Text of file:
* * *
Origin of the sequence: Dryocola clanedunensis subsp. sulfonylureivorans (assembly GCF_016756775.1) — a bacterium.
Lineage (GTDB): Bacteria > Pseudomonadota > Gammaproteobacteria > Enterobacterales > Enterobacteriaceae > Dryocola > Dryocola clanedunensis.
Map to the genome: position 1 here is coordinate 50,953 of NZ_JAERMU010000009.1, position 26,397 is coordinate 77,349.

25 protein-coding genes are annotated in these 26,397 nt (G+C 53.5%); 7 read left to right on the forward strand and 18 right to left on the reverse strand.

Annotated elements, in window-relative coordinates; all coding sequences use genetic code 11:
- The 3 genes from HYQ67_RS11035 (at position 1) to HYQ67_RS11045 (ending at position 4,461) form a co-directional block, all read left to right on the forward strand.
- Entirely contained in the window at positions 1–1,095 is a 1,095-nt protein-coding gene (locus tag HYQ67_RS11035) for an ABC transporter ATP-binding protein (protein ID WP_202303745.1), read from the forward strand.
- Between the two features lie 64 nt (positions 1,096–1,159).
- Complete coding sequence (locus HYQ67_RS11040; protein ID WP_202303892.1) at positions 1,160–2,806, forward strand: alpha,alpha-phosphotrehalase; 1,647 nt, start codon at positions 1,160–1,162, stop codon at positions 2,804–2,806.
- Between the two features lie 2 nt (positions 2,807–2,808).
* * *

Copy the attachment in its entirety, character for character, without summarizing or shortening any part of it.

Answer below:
Origin of the sequence: Dryocola clanedunensis subsp. sulfonylureivorans (assembly GCF_016756775.1) — a bacterium.
Lineage (GTDB): Bacteria > Pseudomonadota > Gammaproteobacteria > Enterobacterales > Enterobacteriaceae > Dryocola > Dryocola clanedunensis.
Map to the genome: position 1 here is coordinate 50,953 of NZ_JAERMU010000009.1, position 26,397 is coordinate 77,349.

25 protein-coding genes are annotated in these 26,397 nt (G+C 53.5%); 7 read left to right on the forward strand and 18 right to left on the reverse strand.

Annotated elements, in window-relative coordinates; all coding sequences use genetic code 11:
- The 3 genes from HYQ67_RS11035 (at position 1) to HYQ67_RS11045 (ending at position 4,461) form a co-directional block, all read left to right on the forward strand.
- Entirely contained in the window at positions 1–1,095 is a 1,095-nt protein-coding gene (locus tag HYQ67_RS11035) for an ABC transporter ATP-binding protein (protein ID WP_202303745.1), read from the forward strand.
- Between the two features lie 64 nt (positions 1,096–1,159).
- Complete coding sequence (locus HYQ67_RS11040; protein ID WP_202303892.1) at positions 1,160–2,806, forward strand: alpha,alpha-phosphotrehalase; 1,647 nt, start codon at positions 1,160–1,162, stop codon at positions 2,804–2,806.
- Between the two features lie 2 nt (positions 2,807–2,808).